Italy: Foreign children in Italian schools – the SIPPS is a resource for the younger generation

The Italian school is increasingly multiracial. A large number of children who are present in the classrooms of our cities, from north to south, from kindergarten to high school. And this, according to the Italian Society of Preventive and Social Paediatrics, can only enrich the Italian children.

Multiculturalism – says the president of the SIPPS, Drs. Joseph Di Mauro – is a great resource, not a barrier, for the younger generation. It is an opportunity for children to socialize and get in touch with reality which is often completely different from ours . “

The school becomes the place that most favours integration, bringing together the host community and the community of migrant children. (…) In fact – adds Dr. Pier Carlo Wages , pediatrician clinic in Milan and a member of SIPPS -schools should educate the child with respect for others , regardless of their origin. The intercultural dimension involves the whole school, which has the job of creating equal opportunity for learning, justice and equity.”

Recent research (MR Contini, Interculturality and Social Bonds Formation: a Case Study on Immigrant and Native Preadolescents in Italy. Procedia – Social and Behavioral Sciences 2014; 149: 233-241), conducted by administering a questionnaire to a sample of more than 1,300 Italian and foreign preteens attending the second and third year of secondary school degree in Abruzzo, has highlighted the potential and critical issues which can be summarized as follows:

    • Almost a third of the Italian respondents do not spend time with pre-adolescent peers of a nationality other than their own.
    • Half of the non-Italian students spend time mainly with peers of the same nationality.
    • Most foreigners who arrived in Italy after the age of seven meet their friends outside of school and they tend to be of their own nationality.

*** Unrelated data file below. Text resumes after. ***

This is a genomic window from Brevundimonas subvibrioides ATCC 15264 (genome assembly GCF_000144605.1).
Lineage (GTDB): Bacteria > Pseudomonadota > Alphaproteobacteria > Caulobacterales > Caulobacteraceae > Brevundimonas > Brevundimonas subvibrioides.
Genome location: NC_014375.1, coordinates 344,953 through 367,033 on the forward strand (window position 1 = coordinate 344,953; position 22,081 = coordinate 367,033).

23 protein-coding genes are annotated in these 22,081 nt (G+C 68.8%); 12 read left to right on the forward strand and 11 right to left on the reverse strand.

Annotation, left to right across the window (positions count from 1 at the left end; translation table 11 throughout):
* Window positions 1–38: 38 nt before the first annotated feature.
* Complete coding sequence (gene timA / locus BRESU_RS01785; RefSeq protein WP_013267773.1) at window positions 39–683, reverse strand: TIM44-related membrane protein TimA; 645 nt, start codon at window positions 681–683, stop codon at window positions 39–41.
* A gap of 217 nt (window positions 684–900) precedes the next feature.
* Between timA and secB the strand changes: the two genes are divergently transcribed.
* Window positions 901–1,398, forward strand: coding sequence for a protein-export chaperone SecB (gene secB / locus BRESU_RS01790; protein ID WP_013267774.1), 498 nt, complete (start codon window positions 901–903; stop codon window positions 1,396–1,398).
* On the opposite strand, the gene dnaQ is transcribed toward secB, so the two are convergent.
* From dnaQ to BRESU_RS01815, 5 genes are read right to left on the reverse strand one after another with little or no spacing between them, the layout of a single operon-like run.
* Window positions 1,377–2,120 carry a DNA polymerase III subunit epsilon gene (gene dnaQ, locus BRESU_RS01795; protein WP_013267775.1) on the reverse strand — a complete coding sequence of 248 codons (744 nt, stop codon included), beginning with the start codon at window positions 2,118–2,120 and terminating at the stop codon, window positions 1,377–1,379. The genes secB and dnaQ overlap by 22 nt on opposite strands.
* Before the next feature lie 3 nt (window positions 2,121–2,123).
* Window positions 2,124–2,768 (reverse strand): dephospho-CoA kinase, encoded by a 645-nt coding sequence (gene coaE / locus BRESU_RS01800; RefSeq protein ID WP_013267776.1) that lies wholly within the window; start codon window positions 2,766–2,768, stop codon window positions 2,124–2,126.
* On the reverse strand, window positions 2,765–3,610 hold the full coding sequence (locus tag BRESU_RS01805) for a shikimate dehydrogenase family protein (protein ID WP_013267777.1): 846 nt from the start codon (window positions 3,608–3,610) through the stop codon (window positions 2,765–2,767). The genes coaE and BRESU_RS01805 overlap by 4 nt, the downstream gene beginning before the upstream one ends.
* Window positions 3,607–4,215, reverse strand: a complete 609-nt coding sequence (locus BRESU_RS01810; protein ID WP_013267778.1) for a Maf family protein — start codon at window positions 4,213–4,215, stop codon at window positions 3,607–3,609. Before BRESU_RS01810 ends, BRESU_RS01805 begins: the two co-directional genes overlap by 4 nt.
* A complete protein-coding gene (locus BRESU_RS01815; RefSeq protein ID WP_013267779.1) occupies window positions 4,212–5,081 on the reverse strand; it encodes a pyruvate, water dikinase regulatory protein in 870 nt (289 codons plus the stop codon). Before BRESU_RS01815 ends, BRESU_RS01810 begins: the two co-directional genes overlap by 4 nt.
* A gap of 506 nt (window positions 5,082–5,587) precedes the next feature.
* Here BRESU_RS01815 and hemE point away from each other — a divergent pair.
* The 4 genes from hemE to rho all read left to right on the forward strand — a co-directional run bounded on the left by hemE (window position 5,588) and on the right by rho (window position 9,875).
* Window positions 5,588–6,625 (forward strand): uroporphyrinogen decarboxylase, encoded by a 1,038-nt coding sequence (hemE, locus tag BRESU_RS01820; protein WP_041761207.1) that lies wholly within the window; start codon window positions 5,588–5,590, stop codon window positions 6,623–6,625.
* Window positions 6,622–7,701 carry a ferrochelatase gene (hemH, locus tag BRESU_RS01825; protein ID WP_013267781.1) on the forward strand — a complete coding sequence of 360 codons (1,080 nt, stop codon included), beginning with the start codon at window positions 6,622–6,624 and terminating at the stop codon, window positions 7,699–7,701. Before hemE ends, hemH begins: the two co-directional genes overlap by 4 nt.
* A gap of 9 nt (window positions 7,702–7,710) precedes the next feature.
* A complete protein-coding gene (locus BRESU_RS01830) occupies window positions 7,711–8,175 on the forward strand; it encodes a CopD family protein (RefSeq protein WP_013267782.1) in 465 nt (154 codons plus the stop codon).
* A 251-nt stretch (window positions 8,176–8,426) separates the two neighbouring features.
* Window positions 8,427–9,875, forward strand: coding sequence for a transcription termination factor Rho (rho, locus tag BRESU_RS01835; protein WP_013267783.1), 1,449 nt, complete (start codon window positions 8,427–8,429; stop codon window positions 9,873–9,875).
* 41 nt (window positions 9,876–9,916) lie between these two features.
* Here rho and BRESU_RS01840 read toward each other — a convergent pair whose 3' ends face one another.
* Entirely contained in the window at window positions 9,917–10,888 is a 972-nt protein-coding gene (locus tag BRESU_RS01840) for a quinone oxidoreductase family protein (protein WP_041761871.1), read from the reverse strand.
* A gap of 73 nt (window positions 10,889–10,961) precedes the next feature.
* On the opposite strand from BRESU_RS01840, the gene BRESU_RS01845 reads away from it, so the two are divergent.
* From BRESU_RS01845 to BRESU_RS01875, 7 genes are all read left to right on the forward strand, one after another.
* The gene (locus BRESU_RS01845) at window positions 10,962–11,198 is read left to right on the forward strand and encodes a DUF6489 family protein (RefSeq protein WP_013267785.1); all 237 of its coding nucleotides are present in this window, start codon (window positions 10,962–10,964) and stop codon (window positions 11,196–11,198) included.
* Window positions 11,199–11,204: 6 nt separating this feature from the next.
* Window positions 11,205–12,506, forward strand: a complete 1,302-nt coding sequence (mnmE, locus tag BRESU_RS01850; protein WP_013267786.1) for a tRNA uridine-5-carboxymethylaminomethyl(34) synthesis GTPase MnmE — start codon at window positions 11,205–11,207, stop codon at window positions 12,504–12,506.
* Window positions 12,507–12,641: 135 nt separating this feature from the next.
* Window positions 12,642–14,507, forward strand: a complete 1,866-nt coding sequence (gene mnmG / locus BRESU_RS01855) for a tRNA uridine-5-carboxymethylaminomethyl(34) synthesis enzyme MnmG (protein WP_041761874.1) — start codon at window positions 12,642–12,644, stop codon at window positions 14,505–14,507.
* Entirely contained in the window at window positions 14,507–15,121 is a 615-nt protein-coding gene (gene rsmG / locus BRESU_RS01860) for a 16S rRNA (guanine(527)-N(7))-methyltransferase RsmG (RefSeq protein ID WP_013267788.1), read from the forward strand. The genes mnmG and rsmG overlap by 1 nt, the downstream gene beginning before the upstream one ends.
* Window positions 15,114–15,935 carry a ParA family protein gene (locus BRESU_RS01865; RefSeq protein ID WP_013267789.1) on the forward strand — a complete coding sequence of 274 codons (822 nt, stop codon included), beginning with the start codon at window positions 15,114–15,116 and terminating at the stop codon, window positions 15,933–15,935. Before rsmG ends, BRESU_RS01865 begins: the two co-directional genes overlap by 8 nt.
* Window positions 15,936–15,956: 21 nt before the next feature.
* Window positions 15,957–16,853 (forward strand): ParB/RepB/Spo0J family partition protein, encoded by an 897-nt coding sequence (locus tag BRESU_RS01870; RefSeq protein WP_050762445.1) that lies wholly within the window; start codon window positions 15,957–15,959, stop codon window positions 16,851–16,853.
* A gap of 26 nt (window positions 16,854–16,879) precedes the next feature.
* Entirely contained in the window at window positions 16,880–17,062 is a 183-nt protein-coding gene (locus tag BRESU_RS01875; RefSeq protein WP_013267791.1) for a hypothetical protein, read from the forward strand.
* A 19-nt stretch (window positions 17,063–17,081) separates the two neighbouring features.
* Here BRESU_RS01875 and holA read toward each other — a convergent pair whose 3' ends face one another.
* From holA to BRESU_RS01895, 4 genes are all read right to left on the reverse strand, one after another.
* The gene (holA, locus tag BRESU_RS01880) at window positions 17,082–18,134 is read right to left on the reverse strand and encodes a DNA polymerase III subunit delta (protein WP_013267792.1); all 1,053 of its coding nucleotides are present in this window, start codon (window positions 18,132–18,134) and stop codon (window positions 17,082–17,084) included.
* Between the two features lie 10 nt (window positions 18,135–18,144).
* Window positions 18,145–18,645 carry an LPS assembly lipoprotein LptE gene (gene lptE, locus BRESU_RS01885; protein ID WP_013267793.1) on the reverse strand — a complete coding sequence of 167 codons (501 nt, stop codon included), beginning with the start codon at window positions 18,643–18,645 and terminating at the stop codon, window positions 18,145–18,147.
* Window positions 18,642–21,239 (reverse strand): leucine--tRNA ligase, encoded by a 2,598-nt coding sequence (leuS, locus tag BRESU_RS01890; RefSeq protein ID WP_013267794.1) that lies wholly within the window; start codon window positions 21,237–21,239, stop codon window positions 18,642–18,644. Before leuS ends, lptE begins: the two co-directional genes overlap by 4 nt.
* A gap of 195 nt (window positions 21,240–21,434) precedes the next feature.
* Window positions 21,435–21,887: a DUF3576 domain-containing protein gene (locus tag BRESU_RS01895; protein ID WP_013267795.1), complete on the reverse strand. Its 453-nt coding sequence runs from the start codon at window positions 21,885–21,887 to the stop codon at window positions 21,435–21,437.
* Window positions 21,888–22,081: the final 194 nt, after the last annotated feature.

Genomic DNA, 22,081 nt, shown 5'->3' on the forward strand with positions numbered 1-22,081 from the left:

• The age of migration is a factor that works in favour of closer relations with Italians and boys / girls of different nationalities.
    • Chinese students were the most likely to spend time with boys / girls of their own nationality.
    • Girls show a greater openness than boys to engaging in friendly relationships within the school and with peers from different countries.
    • Italian and foreign students do not perceive there to be attitudes of discrimination against foreigners by Italian classmates or teachers.

Read more in Italian on

Council of Europe’s Diversity Advantage Challenge looking for examples of good practice by 31 October 2014!

The Council of Europe promotes a new approach to managin gincreasingly diverse societies based on the concept of DIVERSITY ADVANTAGE.

This stands for:

 Recognizing that diversity is not a threat – it can bring competitive benefits for businesses, organisations and communities if managed with competence and in the spirit of inclusion;

  Embracing diversity is not a gimmick for business/organisation/city branding but a philosophy of governance, management and decision-making.

Social and economic research worldwide provides convincing evidence that diversity and intercultural interaction can improve productivity, creativity and efficiency in all kinds of organisations, as well as in cities. Both research and practice suggest that businesses, organisations and cities can gain enormously from the diversified skills, entrepreneurship and creativity associated with diversity, provided they facilitate intercultural interaction and co-creation.

However, the notion of diversity advantage is not familiar to most Europeans and the attitudes and skills that are necessary to realise the positive potential of diversity, are not widespread among leaders in politics, business and civil society.


 is a means to raise awareness among the public and private decision-makers about the benefits of diversity and to provide a large number of examples of how organisations, businesses and cities which have realised these benefits by creating innovative products, services, ideas and initiatives. The challenge will help understand better the conditions under which diversity generates innovation and the do’s and don’ts of the process.